Joep van Liefland
What does a history of looking look like? Our transcendental aspirations have always sought refuge in a promise, one forever delivered throughout time in a different bottle with the same wine, one hoping to hold our collective gaze in unison. Oh the quest for our minds. Art in its aboriginal function has always been a vehicle for spirituality. From cave paintings to Renaissance frescoes, grandiose promises of Socialist Realism morphed into the fleeting chase of Capitalism’s dream; the institutionalization of religion, in its various forms, is always delivered through imagery. Like moths to a flame, the moving image of television, cinema and the augmented seeing of smartphones draws us ever closer to a reality we will never quite grasp however our faith is acutely tuned towards pursuing its being.
The artist Joep van Liefland has marooned himself on a desert island of his own design. His world is one of decrepit nostalgia found in the dumpsters of video stores obsolesced like rotten teeth. Blockbuster and Hollywood Video, Betamax and Video 2000, are names that resonate like lost battles of cultural entropy. The artist’s studio is a totemic chamber of spoils, artifacts and life-size dioramas; an immersively slippery research that shows someone who is part hoarder and part archivist, part anthropologist and part crank. His approach is as forensic as it is fetishistic. His product is religious. Liefland has gone down a rabbit hole of specificity and re-emerged with a cosmology of technological evangelism for a time passed but a feeling still deeply felt.
The 80s after all are a high calorie moment for consciousness, a comfortingly seductive bubblegum for the mind. Just seeing the rich spectrum of Hollywood b-movie images adorning the tens of thousands of rental boxes is a lexical Rosetta. Imagining the myriad hands, VCRs, lives, and eyes that felt them, collapses time itself into a clear meta-moment. Precarious stacks of VHS boxes cast in bronze make the piles of actual plastic ones nearby feel like a methodical house of cards, a world-building for lost memories.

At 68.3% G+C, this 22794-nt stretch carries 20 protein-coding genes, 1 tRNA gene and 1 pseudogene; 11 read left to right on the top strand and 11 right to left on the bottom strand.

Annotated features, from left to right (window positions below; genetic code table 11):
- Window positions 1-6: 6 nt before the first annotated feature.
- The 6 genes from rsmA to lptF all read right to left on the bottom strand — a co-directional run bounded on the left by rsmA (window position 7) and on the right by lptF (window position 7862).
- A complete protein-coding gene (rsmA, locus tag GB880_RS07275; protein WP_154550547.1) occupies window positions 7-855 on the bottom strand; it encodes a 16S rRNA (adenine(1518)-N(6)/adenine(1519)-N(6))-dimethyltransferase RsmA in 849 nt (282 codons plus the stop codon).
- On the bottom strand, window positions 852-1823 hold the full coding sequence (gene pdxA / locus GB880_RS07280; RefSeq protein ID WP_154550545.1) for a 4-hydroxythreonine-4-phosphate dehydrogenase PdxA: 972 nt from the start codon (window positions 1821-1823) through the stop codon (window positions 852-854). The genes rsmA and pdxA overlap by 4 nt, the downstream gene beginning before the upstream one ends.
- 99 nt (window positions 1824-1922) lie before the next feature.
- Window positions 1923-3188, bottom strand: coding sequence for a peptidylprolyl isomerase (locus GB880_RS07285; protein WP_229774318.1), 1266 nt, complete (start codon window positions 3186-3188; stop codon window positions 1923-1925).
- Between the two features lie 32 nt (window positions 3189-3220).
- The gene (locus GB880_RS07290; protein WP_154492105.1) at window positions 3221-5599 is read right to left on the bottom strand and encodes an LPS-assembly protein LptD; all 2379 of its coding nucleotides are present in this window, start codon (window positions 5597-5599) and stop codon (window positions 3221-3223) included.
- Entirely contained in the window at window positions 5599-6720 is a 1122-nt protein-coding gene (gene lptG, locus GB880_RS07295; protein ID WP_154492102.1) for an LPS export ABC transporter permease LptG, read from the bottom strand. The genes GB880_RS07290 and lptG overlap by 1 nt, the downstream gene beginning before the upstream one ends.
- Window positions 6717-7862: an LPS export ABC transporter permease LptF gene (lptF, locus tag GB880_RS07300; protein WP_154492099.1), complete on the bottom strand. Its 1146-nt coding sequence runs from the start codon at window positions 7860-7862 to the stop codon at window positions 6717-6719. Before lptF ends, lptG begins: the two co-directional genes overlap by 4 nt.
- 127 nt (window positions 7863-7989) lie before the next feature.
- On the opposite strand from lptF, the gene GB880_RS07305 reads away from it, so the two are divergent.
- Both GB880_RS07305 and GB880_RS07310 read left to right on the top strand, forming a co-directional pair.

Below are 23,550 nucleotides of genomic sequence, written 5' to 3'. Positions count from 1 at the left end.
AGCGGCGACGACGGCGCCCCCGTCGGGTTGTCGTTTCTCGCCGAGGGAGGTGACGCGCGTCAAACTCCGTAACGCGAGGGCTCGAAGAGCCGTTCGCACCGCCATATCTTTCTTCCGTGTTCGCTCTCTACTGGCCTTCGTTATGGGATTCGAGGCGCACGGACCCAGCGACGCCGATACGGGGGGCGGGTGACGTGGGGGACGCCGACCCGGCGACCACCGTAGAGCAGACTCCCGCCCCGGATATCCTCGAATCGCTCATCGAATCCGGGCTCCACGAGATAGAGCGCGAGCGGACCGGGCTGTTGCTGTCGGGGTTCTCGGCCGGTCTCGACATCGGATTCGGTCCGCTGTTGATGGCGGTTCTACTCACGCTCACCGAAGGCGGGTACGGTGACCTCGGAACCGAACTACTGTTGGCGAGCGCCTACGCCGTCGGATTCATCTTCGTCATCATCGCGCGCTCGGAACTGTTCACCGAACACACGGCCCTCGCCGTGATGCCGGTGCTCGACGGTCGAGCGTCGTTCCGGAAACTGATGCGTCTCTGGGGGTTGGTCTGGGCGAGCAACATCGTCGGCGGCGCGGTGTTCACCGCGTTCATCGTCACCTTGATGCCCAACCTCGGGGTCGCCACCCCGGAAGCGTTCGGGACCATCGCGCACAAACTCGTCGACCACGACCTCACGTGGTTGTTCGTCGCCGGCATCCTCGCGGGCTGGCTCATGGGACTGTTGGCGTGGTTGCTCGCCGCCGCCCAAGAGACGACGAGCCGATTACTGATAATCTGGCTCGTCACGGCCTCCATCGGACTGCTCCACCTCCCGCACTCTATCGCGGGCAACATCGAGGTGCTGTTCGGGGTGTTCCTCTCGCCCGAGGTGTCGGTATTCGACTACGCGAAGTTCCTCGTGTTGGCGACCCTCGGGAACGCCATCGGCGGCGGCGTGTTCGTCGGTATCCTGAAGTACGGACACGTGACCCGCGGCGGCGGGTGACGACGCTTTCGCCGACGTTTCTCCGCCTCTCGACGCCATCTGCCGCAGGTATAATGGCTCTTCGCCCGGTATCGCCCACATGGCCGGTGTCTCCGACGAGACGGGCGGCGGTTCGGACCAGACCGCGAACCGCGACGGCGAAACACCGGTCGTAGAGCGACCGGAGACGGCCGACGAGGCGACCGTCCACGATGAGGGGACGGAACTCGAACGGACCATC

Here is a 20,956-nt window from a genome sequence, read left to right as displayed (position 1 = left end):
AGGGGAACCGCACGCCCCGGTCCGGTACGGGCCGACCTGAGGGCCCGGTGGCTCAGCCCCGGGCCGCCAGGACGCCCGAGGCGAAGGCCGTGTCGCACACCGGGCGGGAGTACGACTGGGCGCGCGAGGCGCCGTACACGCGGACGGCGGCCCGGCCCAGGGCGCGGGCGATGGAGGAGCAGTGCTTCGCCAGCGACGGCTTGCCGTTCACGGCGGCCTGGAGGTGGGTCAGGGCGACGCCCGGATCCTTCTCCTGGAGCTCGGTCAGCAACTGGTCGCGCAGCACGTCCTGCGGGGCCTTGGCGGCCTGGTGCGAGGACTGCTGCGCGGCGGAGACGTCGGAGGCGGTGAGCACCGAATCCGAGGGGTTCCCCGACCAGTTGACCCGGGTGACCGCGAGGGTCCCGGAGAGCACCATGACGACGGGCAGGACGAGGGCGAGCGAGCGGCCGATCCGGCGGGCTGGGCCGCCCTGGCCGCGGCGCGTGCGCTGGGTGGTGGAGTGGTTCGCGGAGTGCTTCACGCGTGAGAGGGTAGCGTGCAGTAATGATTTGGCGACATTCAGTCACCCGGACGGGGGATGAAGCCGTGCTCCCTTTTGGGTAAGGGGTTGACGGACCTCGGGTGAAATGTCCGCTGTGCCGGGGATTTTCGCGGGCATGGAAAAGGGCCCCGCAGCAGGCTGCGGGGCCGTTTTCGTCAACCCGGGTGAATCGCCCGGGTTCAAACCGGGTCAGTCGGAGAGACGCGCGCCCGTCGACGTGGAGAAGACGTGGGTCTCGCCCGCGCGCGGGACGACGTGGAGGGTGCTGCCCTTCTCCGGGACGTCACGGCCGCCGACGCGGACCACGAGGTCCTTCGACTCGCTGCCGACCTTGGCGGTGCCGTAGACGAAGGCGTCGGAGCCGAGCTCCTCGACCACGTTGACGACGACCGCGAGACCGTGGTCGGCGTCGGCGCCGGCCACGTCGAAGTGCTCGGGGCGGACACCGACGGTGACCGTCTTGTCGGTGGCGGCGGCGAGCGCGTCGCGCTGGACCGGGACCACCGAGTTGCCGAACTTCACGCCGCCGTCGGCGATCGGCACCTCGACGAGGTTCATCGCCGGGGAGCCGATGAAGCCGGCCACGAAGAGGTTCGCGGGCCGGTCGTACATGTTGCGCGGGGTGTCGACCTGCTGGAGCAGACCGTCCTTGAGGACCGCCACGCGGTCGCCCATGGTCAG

Touch the screen. Will it bend inward and finally let you in? The bubbling fuzz of television snow with its shrill scream of white noise mesmerizes like a Siren. It is the purest Nothing, an awkward zen of absence and the moment beyond the edge where no imagery exists. It is here where this cathode ray tube offers a spooky gateway. The eye challenges itself to see. It knows it’s there. Could there be an inherent spiritual value to RGB? Red + Green + Blue = Light. Is it possible that this alchemist of light, this medium for channeling contains a reference to something archetypal, a universal aesthetic experience? A beyond?
One of the fundamental points for defining our generational divides in terms of visual culture is those who understand an image as something created through light and those who know it as a rendering of data. There is also a transitional group who came from the analogue and adapted into the digital, an “Analogital” group. Many of us are still tuned to the spirit found in the wide spectral frequency of analogue light and images created through it simply because it is natural. Digital light works at a fixed frequency, one that is colder and allows for no spiritual interference. You know what I’m talking about.
The spectrum of variation in Liefland’s newest series of RGB paintings aggresses the retina with a vertiginous moray. Looking occurs in a limbo state. Your eye never fully resolves the image and therefore time itself slows. Your body reacts and tingles with a feeling a not-knowingness. The nutritional value is found in this zen state of not knowing what the image is but more what you believe it can be. Your mind scratches to tune the frequency. With a cocktail of three pure colors, black and white are negated, metabolized into a union of opposites. It offers a place where extremes are reconciled to open a pathway into the mind. You can stare forever into this representation of light, this filter for consciousness, always looking to see.
by Aaron Moulton